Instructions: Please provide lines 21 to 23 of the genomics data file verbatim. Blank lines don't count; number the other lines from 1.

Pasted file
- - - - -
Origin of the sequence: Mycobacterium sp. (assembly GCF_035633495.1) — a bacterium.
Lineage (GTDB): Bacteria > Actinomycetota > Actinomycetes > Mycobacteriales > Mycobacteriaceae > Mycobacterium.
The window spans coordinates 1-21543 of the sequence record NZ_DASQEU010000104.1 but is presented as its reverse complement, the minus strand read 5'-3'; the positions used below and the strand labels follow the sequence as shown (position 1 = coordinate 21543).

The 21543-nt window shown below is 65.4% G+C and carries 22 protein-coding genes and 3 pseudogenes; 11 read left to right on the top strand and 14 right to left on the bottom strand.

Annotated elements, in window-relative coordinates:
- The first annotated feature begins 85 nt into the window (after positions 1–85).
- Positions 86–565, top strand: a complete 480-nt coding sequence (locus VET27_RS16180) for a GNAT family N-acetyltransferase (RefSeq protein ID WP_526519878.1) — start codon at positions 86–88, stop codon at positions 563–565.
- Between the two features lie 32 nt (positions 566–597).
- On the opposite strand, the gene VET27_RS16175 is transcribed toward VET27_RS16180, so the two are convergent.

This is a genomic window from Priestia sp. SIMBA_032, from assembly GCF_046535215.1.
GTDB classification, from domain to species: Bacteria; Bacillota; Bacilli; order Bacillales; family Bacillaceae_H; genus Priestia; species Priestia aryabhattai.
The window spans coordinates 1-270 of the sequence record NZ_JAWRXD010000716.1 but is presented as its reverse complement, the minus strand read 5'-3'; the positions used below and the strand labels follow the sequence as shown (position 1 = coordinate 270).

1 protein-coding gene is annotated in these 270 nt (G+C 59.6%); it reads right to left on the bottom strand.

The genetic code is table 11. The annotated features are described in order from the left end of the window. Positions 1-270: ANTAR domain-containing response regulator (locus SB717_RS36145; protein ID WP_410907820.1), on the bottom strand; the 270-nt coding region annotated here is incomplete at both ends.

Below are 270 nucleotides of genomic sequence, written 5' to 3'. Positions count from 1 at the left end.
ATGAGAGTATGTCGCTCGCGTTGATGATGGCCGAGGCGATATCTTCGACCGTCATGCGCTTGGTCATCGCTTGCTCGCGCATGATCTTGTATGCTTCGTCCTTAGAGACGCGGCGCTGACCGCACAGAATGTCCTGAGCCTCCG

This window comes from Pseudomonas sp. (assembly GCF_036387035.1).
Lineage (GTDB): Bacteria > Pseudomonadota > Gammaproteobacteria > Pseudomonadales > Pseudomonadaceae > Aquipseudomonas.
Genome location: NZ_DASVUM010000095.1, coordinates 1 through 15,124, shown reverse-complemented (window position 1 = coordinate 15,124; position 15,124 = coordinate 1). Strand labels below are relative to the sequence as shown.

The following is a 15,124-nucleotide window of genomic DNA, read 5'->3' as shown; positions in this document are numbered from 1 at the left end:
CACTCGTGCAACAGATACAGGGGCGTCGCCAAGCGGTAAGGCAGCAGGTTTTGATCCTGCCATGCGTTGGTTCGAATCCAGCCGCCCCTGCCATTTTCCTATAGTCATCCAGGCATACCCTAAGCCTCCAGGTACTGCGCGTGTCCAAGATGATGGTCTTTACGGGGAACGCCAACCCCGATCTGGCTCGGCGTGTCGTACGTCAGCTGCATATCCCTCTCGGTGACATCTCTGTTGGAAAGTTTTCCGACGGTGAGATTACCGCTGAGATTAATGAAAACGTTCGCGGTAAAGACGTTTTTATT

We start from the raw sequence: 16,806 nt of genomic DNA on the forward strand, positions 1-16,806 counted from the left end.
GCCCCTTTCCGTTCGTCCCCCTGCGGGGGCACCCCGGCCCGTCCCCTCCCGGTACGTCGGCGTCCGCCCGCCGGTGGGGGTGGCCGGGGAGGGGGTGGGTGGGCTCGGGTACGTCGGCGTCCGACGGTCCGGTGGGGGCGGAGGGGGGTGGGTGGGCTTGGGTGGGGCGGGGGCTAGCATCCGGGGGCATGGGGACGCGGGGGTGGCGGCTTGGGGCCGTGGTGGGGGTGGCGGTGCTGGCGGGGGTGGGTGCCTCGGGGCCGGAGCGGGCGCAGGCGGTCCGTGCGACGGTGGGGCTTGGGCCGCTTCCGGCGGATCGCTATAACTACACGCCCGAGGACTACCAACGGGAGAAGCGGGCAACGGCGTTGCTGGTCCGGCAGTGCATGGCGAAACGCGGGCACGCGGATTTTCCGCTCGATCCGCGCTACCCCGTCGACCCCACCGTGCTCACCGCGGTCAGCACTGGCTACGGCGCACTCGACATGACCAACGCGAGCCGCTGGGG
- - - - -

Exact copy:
CACTCGTGCAACAGATACAGGGGCGTCGCCAAGCGGTAAGGCAGCAGGTTTTGATCCTGCCATGCGTTGGTTCGAATCCAGCCGCCCCTGCCATTTTCCTATAGTCATCCAGGCATACCCTAAGCCTCCAGGTACTGCGCGTGTCCAAGATGATGGTCTTTACGGGGAACGCCAACCCCGATCTGGCTCGGCGTGTCGTACGTCAGCTGCATATCCCTCTCGGTGACATCTCTGTTGGAAAGTTTTCCGACGGTGAGATTACCGCTGAGATTAATGAAAACGTTCGCGGTAAAGACGTTTTTATT

We start from the raw sequence: 16,806 nt of genomic DNA on the forward strand, positions 1-16,806 counted from the left end.
GCCCCTTTCCGTTCGTCCCCCTGCGGGGGCACCCCGGCCCGTCCCCTCCCGGTACGTCGGCGTCCGCCCGCCGGTGGGGGTGGCCGGGGAGGGGGTGGGTGGGCTCGGGTACGTCGGCGTCCGACGGTCCGGTGGGGGCGGAGGGGGGTGGGTGGGCTTGGGTGGGGCGGGGGCTAGCATCCGGGGGCATGGGGACGCGGGGGTGGCGGCTTGGGGCCGTGGTGGGGGTGGCGGTGCTGGCGGGGGTGGGTGCCTCGGGGCCGGAGCGGGCGCAGGCGGTCCGTGCGACGGTGGGGCTTGGGCCGCTTCCGGCGGATCGCTATAACTACACGCCCGAGGACTACCAACGGGAGAAGCGGGCAACGGCGTTGCTGGTCCGGCAGTGCATGGCGAAACGCGGGCACGCGGATTTTCCGCTCGATCCGCGCTACCCCGTCGACCCCACCGTGCTCACCGCGGTCAGCACTGGCTACGGCGCACTCGACATGACCAACGCGAGCCGCTGGGG